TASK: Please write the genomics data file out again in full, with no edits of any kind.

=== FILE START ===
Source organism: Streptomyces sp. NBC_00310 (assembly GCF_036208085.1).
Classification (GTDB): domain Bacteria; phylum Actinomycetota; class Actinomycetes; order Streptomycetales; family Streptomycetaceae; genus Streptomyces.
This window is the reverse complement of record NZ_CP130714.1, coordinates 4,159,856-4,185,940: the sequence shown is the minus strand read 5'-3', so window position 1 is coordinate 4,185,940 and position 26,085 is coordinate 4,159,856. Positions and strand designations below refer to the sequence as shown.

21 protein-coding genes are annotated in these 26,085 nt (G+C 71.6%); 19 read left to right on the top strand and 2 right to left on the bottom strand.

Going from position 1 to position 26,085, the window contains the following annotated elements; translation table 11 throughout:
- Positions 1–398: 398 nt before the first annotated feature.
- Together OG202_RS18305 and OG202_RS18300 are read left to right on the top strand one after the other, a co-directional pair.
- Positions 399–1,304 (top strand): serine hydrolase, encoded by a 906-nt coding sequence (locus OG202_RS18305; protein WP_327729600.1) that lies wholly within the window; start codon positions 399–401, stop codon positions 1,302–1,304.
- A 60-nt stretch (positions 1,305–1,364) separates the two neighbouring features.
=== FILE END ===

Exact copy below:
Source organism: Streptomyces sp. NBC_00310 (assembly GCF_036208085.1).
Classification (GTDB): domain Bacteria; phylum Actinomycetota; class Actinomycetes; order Streptomycetales; family Streptomycetaceae; genus Streptomyces.
This window is the reverse complement of record NZ_CP130714.1, coordinates 4,159,856-4,185,940: the sequence shown is the minus strand read 5'-3', so window position 1 is coordinate 4,185,940 and position 26,085 is coordinate 4,159,856. Positions and strand designations below refer to the sequence as shown.

21 protein-coding genes are annotated in these 26,085 nt (G+C 71.6%); 19 read left to right on the top strand and 2 right to left on the bottom strand.

Going from position 1 to position 26,085, the window contains the following annotated elements; translation table 11 throughout:
- Positions 1–398: 398 nt before the first annotated feature.
- Together OG202_RS18305 and OG202_RS18300 are read left to right on the top strand one after the other, a co-directional pair.
- Positions 399–1,304 (top strand): serine hydrolase, encoded by a 906-nt coding sequence (locus OG202_RS18305; protein WP_327729600.1) that lies wholly within the window; start codon positions 399–401, stop codon positions 1,302–1,304.
- A 60-nt stretch (positions 1,305–1,364) separates the two neighbouring features.